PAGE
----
You guessed, from the way the sentence toiled;

You could hear the bodice tug, behind you,

As if it held but the might of a child;

You almost pitied it, you, it worked so.

Tell him — No, you may quibble there,

For it would split his heart to know it,

And then you and I were silenter.

In the second section of the poem, the poet insists the letter to tell “him”, she was not professional enough in writing such letters. It is a roundabout way of saying, he is her first love. Her sweetheart can also guess by looking at her sentence construction. She is not lying by the way. She was very much tense while writing each of the sentences for her beloved. Readers can sense her anxious hours in the following lines, “You could hear the bodice tug, behind you,/ As if it held but the might of a child”.

In this section, the letter seems to be acting as a close friend of the writer. It pitied her condition while she was writing the letter last night. The speaker assumes that the letter cannot portray her true emotions to her boyfriend. If the letter fails to convey her feelings, she will be dejected. The purpose of writing the letter will also go in vain.

 

Stanza 3

“Tell him night finished before we finished,

And the old clock kept neighing ‘day!’

And you got sleepy and begged to be ended —

What could it hinder so, to say?

Tell him just how she sealed you, cautious,

But if he ask where you are hid

Until to-morrow, — happy letter!

Gesture, coquette, and shake your head!”

The speaker has not lost her hope yet. She is optimistic about winning his heart by the letter. She has been writing since last night. Her labor and the true emotions of her heart cannot be unfruitful. So she urges her inanimate friend to tell him about the toil she has gone through. She believes that he can understand her feelings to him.

The next section accentuates the mood of the poem. At the same time, it brings a smile to the readers. Isn’t it right? In this stanza, the speaker requests the letter not to tell her beloved where she was hiding it until tomorrow. She wants to keep it between themselves. At last, the poetess resorts to a figurative way to tell the readers that she is neither going to say it in the poem nor to her love. It is a secret!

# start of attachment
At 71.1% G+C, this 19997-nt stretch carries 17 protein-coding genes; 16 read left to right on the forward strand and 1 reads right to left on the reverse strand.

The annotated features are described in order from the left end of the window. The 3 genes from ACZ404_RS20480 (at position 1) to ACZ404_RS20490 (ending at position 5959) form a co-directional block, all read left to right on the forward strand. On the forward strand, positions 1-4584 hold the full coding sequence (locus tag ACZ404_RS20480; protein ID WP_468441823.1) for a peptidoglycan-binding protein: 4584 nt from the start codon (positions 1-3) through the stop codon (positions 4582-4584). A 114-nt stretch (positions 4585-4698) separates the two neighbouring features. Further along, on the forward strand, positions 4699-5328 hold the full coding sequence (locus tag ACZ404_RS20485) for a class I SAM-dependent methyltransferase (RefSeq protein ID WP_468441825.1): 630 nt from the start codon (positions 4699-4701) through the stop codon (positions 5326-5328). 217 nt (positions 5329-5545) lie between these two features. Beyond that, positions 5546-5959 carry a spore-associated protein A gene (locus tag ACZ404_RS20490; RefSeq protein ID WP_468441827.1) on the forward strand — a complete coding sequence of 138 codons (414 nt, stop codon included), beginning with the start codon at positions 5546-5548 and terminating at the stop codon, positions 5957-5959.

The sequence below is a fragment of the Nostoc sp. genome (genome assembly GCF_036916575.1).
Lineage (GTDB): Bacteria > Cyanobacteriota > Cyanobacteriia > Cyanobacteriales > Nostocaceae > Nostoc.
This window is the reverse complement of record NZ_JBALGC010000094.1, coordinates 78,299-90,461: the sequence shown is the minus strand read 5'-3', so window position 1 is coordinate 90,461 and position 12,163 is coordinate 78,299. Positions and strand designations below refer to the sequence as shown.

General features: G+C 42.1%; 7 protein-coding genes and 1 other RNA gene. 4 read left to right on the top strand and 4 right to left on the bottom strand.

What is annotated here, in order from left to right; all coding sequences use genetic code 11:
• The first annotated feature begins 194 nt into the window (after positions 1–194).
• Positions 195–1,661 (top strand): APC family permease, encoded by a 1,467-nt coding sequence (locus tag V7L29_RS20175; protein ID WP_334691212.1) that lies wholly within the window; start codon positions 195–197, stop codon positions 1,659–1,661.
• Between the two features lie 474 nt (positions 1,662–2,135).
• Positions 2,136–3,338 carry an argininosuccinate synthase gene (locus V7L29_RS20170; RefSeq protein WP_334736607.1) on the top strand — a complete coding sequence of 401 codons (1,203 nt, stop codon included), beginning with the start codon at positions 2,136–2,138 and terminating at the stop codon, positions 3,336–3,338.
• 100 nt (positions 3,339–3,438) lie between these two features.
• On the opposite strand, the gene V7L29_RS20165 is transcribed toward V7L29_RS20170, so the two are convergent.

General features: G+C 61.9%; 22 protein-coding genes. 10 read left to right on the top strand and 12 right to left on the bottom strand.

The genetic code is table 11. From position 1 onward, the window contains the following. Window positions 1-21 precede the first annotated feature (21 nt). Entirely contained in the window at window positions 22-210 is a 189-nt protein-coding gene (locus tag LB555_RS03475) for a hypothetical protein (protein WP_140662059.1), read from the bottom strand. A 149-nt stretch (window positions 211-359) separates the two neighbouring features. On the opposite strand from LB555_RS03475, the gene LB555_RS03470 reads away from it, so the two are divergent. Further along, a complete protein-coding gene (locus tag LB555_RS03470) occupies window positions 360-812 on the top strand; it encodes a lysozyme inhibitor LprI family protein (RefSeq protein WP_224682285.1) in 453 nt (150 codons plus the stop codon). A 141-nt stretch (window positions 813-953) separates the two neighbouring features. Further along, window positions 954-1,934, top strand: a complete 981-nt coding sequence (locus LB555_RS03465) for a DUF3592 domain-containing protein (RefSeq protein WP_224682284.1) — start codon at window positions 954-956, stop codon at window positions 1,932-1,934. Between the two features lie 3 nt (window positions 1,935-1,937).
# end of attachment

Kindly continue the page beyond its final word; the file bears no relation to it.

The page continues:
Historical Context of The Letter

‘The Letter’ by Emily Dickinson came to print in the year 1896. It was published in her poem collection, “The Poems of Emily Dickinson: Series Two”. This poem belongs to the American literature of the 19th century. This poem was probably written before 1861. Emily Dickinson was an introvert in nature and lived most of her life in seclusion. She preferred to be alone rather than enjoying life like an extrovert. Little is known about her love life. In her teenage life, there might be someone for whom the poem is dedicated. It can also be an experiment with the theme of love as she had done in her early poetic years.

 

Similar Poetry

There are various poems of English Literature that are correlated with the theme and subject matter of ‘The Letter’ by Emily Dickinson. We can consider the following poems keeping the idea of Dickinson’s poem in mind.

You can read about 10 of the Best Emily Dickinson Poems here.